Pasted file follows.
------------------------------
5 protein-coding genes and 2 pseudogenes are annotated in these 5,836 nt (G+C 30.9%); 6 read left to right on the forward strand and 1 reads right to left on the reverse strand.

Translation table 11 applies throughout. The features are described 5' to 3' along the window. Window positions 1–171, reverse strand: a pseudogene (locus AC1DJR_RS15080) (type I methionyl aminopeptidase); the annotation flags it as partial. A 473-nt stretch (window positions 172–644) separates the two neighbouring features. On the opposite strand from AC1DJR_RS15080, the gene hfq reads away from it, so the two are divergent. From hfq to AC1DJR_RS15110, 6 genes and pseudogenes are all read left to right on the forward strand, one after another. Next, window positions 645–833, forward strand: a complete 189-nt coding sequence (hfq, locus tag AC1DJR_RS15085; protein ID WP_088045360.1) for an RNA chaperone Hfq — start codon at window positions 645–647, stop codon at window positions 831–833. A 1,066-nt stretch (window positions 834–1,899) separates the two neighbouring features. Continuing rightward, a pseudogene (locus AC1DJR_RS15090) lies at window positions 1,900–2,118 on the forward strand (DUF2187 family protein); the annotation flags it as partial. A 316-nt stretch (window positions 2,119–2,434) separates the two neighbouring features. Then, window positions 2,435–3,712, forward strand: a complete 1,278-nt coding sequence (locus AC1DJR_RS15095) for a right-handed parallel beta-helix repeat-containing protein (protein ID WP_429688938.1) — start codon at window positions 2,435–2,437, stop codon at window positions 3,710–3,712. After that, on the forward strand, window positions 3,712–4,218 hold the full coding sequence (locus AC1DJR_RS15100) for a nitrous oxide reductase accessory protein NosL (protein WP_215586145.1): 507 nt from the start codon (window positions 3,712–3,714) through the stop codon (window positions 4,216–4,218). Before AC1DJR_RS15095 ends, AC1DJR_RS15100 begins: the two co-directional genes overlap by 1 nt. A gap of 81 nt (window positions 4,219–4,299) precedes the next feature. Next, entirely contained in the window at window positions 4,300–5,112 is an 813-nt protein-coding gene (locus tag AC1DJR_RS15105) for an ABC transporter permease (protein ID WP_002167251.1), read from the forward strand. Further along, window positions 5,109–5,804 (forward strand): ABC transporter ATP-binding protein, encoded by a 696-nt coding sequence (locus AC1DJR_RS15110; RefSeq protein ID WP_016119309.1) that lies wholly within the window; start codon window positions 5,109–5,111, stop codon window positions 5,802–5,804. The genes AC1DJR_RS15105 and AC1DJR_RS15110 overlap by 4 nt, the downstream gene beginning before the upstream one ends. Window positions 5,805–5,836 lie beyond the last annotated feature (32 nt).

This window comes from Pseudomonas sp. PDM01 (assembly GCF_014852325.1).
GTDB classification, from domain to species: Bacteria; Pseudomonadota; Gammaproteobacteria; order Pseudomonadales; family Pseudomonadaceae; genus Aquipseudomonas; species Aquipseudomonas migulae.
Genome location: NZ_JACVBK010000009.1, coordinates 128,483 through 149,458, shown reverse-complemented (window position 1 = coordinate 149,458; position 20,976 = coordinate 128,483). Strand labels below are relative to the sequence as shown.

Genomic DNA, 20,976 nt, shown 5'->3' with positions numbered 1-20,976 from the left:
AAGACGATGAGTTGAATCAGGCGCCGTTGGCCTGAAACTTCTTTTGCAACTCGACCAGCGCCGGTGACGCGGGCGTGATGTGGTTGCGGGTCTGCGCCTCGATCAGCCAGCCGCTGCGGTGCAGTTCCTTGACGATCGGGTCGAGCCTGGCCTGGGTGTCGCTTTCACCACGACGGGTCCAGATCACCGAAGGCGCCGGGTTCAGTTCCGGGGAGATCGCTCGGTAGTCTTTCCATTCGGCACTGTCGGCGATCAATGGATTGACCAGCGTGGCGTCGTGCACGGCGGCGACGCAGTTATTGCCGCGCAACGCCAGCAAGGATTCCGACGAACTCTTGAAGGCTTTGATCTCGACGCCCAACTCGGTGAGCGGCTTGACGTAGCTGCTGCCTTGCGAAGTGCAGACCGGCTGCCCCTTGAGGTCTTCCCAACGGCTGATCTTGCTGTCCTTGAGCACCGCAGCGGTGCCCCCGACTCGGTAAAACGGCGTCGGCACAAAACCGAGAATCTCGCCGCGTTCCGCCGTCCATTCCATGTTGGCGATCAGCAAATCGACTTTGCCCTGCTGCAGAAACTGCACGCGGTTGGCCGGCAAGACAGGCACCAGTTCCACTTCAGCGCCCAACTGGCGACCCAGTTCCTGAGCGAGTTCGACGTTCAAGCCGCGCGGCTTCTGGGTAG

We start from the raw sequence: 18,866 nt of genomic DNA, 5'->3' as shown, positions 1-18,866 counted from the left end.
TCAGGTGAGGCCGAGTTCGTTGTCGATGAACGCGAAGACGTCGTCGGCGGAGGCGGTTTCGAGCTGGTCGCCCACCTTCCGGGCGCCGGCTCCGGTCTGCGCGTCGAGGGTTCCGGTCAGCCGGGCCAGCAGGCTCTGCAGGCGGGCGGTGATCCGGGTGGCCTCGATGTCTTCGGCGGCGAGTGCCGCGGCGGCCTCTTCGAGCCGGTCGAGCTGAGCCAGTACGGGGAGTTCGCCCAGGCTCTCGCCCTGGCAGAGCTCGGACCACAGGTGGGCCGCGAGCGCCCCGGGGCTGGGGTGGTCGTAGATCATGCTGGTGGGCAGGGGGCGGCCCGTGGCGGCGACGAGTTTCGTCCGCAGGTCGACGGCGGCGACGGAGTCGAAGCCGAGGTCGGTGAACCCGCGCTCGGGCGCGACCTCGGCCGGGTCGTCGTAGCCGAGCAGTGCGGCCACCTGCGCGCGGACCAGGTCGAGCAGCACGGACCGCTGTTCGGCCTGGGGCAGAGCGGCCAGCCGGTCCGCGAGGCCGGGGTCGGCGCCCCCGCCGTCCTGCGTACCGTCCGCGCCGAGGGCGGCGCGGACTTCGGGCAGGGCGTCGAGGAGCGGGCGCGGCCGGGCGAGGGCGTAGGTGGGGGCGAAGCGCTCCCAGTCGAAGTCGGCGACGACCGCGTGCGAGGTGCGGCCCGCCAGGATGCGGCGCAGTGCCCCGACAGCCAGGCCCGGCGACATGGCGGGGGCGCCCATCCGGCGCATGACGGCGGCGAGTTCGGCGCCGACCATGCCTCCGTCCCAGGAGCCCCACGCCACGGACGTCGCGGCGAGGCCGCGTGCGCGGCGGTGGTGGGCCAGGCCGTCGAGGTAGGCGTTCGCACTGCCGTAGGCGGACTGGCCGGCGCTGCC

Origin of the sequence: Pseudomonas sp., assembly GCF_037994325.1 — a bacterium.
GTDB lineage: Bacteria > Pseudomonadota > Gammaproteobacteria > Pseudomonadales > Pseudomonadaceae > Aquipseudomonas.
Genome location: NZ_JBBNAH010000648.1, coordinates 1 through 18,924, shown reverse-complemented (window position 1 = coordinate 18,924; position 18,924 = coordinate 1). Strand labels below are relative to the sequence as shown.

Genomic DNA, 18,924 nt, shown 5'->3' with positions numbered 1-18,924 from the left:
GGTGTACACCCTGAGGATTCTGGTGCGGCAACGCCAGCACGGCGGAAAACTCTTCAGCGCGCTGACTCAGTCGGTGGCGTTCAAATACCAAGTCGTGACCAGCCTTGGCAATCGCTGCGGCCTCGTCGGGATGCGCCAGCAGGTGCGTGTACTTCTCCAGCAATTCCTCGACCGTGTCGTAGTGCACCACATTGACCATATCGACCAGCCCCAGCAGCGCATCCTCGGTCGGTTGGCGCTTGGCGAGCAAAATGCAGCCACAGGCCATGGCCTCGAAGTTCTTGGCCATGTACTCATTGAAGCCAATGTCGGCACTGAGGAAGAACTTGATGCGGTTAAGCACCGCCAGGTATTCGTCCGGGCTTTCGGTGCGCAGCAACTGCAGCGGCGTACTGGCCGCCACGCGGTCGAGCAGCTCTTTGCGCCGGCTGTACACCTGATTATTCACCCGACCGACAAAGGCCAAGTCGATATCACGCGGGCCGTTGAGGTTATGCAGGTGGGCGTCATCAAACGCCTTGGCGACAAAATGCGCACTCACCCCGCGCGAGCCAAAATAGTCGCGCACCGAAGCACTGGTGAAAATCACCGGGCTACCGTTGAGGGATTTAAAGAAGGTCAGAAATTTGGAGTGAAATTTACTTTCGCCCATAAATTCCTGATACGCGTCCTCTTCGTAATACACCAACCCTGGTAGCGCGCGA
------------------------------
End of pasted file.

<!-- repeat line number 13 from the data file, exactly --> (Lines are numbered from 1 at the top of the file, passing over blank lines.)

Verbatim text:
Genomic DNA, 18,924 nt, shown 5'->3' with positions numbered 1-18,924 from the left: